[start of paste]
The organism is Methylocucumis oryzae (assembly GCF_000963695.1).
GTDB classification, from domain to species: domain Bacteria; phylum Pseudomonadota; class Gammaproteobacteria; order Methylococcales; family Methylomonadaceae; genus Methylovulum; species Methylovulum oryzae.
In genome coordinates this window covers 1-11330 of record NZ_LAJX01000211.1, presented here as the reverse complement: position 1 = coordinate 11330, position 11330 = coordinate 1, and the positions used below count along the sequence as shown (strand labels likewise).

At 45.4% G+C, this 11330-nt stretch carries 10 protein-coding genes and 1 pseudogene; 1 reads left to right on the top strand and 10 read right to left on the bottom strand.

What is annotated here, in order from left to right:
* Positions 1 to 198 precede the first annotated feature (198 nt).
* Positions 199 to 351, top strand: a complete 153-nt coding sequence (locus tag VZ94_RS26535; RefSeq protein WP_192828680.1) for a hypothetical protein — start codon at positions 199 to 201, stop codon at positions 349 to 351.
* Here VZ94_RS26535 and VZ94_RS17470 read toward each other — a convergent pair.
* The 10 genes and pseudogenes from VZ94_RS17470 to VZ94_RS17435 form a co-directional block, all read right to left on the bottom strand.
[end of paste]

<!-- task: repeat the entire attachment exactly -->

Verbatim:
The organism is Methylocucumis oryzae (assembly GCF_000963695.1).
GTDB classification, from domain to species: domain Bacteria; phylum Pseudomonadota; class Gammaproteobacteria; order Methylococcales; family Methylomonadaceae; genus Methylovulum; species Methylovulum oryzae.
In genome coordinates this window covers 1-11330 of record NZ_LAJX01000211.1, presented here as the reverse complement: position 1 = coordinate 11330, position 11330 = coordinate 1, and the positions used below count along the sequence as shown (strand labels likewise).

At 45.4% G+C, this 11330-nt stretch carries 10 protein-coding genes and 1 pseudogene; 1 reads left to right on the top strand and 10 read right to left on the bottom strand.

What is annotated here, in order from left to right:
* Positions 1 to 198 precede the first annotated feature (198 nt).
* Positions 199 to 351, top strand: a complete 153-nt coding sequence (locus tag VZ94_RS26535; RefSeq protein WP_192828680.1) for a hypothetical protein — start codon at positions 199 to 201, stop codon at positions 349 to 351.
* Here VZ94_RS26535 and VZ94_RS17470 read toward each other — a convergent pair.
* The 10 genes and pseudogenes from VZ94_RS17470 to VZ94_RS17435 form a co-directional block, all read right to left on the bottom strand.